While cleaning out a file cabinet this past week, I ran across a packet for a presentation I gave in 2002 at KCTM conference (the electronic file is long gone, but I’ll scan and post it soon).  As I read the description and looked through the activities – I asked myself, what was different about my teaching back then?  My explanations and reasoning in the packet were very thoughtful.  So what had changed?

In 2002, I had become a NBCT in Early Adolescence Mathematics.   I spent a lot of time talking with educators, sharing strategies, learning new things for my classroom. I was fortunate to attend several workshops focused on making Algebra more accessible for all students through the use of graphing calculators and hands-on learning activities.  The workshops provided great resources, but the conversations which took place with other educators is where the real growth began.  As part of the NBCT process, I was required to videotaped lessons and reflect on my own classroom…how what I was doing impacted student learning.  How could I make it better for my students?  When I felt I need to make a change, I could email someone with my network and ask for advice and ideas.

In recent years, I have gotten in to a bit of an educational rut.  I’m not blaming becoming a mom – but my child was/still is my priority, its just a little easier now to start venturing out to conferences and workshops again.  Relying soley on what my administration provides for my only source of professional growth, well, much like our students , one-size fits-all isn’t the best option for everyone. 

At times in recent years I have felt overrun by all I was being asked to do.  There were so many “things” I was told to implement into my classroom.  I hadn’t had time to process and study, to really buy in to what we were doing and why.  I attempted it all, checked it off the list, but I didn’t do any of it well.  I felt like a failure (hmmm…is this how some of my students feel at times???).  I don’t like being a failure.  I like to focus on one, maybe two things and put much effort in those and give good quality.  When I’ve mastered those, I can set new goals…isn’t that how it should be? 

This past semester, however, I began meeting with 2 colleagues weekly for some good wholesome talk about math class.  Our conversations ranged from things we were doing in our classrooms, lessons we were using, strategies for assessment and technology integration.  We shared videos of our classrooms and discussed what we saw, what worked well, and again, how we could make it better.  Reflection + Conversation = Growth for me.

Who knew what I was doing had a name.  This summer, I’ve learned it was my PLN – personal learning network…the people I have chosen to follow and connect with, the educators from around the world who seem to share the same philosophy and goals for education that I do.   As educators, we are much like our students in that we are all at different points.  My PLN is not required, but it allows me to focus on where I need to grow…I can focus on my own learning and teaching needs.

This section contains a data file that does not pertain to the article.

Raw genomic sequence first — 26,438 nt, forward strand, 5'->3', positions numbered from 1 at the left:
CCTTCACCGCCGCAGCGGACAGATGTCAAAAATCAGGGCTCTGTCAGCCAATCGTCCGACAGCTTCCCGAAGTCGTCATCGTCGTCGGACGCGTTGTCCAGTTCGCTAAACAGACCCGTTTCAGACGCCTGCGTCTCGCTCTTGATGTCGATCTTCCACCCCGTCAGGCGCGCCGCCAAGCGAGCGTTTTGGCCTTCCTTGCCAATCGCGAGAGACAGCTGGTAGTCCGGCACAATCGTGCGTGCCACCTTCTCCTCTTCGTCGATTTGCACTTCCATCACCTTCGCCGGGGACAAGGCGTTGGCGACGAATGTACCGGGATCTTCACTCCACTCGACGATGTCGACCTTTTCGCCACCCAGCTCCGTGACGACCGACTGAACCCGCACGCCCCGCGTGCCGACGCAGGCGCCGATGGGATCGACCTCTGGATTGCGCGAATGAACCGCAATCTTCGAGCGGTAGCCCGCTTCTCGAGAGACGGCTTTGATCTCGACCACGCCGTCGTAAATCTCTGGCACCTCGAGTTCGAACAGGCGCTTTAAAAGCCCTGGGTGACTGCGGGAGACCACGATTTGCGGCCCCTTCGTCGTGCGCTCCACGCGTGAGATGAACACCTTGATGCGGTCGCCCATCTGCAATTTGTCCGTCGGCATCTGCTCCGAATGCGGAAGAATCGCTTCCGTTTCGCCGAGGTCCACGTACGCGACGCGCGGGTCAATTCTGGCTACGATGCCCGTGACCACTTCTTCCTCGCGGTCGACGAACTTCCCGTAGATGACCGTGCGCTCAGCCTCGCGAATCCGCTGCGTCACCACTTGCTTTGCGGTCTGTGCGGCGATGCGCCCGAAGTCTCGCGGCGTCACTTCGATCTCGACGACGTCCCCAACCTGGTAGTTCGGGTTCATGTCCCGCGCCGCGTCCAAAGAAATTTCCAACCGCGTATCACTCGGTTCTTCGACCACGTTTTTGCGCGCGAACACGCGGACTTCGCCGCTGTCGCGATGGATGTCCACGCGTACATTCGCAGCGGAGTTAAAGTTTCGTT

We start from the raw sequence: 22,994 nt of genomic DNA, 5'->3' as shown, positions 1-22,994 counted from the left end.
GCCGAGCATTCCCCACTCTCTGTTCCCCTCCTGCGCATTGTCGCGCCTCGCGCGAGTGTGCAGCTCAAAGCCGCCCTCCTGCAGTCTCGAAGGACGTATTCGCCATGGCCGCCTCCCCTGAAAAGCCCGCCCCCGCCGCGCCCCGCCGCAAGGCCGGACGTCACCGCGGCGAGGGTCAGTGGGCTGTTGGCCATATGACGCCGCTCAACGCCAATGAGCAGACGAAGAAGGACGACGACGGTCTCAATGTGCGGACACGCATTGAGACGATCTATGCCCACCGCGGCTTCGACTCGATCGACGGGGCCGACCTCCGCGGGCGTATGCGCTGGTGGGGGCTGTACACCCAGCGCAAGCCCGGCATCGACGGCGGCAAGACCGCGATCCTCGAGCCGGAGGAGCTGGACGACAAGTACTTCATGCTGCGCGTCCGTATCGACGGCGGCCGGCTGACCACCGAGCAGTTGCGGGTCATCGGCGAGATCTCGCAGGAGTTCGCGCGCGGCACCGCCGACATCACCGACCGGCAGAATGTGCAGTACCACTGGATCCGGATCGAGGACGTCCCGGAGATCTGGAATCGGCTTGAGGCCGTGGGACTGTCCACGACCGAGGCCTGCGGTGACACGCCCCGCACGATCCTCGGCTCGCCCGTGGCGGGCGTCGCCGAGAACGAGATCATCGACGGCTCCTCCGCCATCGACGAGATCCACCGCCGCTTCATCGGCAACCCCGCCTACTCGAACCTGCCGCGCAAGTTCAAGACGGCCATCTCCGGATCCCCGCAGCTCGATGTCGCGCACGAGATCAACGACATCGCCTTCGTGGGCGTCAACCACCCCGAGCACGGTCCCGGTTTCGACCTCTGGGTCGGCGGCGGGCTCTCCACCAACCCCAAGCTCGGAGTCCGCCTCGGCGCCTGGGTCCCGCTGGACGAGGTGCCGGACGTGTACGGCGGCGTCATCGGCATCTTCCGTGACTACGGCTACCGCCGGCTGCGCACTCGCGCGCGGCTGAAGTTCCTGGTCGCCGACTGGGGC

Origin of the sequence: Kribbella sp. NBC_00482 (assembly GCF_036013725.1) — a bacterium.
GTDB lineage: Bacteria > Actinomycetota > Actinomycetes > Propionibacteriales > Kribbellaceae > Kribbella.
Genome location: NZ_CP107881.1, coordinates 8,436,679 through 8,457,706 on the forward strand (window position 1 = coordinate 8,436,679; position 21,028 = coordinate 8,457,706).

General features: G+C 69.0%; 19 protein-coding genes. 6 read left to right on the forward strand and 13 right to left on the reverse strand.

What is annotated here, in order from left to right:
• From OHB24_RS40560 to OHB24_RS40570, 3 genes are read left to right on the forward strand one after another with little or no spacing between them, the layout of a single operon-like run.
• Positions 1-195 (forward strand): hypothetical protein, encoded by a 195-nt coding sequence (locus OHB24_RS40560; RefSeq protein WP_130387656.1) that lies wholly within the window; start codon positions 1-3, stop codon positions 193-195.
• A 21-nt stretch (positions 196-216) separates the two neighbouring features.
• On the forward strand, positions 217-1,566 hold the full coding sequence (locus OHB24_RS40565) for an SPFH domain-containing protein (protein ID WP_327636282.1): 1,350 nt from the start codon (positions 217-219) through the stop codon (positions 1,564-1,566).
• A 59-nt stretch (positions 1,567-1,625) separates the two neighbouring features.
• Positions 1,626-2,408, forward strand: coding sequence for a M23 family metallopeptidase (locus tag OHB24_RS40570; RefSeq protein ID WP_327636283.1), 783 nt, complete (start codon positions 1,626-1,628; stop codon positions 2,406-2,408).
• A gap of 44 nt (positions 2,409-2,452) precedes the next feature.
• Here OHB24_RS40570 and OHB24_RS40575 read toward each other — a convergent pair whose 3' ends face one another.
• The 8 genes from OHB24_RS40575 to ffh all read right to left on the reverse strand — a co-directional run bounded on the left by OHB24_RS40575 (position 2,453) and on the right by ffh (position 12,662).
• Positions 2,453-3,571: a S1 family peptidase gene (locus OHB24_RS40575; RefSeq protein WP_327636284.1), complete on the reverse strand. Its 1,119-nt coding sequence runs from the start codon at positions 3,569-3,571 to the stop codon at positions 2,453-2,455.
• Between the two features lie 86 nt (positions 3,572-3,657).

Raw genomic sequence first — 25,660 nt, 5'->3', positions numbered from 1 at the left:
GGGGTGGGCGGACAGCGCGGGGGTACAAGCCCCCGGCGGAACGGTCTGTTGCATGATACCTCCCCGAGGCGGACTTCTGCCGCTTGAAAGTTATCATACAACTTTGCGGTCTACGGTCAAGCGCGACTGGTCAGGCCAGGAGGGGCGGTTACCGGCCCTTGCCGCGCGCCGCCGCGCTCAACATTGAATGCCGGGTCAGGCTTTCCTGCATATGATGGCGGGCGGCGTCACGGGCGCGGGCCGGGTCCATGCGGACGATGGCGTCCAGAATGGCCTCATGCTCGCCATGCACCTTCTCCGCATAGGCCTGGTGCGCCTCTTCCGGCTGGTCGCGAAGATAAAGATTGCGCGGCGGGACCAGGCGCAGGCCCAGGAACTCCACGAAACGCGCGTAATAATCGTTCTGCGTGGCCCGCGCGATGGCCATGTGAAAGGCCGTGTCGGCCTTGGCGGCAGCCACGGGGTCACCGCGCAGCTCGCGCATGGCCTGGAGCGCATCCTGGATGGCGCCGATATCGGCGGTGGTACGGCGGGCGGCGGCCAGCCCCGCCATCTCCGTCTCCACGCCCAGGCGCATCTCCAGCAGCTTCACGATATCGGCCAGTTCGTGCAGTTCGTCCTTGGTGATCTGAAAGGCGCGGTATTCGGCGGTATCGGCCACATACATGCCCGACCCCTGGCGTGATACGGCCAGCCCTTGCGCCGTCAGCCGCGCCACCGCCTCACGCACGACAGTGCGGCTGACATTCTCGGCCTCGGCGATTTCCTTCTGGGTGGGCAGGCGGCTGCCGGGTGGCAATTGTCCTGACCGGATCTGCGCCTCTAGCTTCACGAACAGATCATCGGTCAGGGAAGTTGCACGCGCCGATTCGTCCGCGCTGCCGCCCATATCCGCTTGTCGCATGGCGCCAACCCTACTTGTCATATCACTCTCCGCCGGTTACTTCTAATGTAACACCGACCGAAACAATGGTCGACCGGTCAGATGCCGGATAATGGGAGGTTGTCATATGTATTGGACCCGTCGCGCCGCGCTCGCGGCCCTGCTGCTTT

The one-size fits all required professional development can be so frustrating.  Yes, I suppose it’s needed for those who don’t want to take the initiative to find their own means for growing.  But by receiving constructive feedback from administration (& colleagues) – based on observations and other evidence, I should be able to determine my specific areas of growth (hmm…sounds a lot like self-assessment in my classroom for my students). 

Life-long learning is an essential characteristic found amongst effective educators and something that should be modeled for our students. With so many changes occurring in the field of educational technology, curriculum, pedagogy, and law, it is imperative that educators receive opportunities for growth in their school. Additionally, they should be provided with the knowledge and foundation to develop a Personal Learning Network. This will enable them to learn more according to their diverse interests and passions.  E.Sheninger

As a professional, I must hold my own practices up to scrutiny and then decide if those practices are worth keeping.  By expanding my PLN to include online resources like twitter and teacher blogs, I have opened an array of tools I had not even considered in the past.  I am inspired and encouraged by their tweets and blogs.  Whether in-person or online, by surrounding myself with like-minded educators, I can focus on my interests and passions – which will enhance the learning environment in my classroom and allow my students to focus on their own interest and passions.

Interested in PLN? @NMHS_Principal provides a wonderful blog on how to get started.  Not convinced you need a PLN? See skipvia’s fantastic video he provides at the end of his blog.

A couple of things from twitter I find interesting as a teacher and a mom:

FLAG – fix learning and grow via @jreulbach

Summer Fun: 12 Ways Parents Can Build a Mathematics Brain in Children

And I continue to learn about SBG…

One response »

  1. Pingback: Intimidated, Overwhelmed, Intrusive… Wanting to Join in… #MTBoS | the radical rational...

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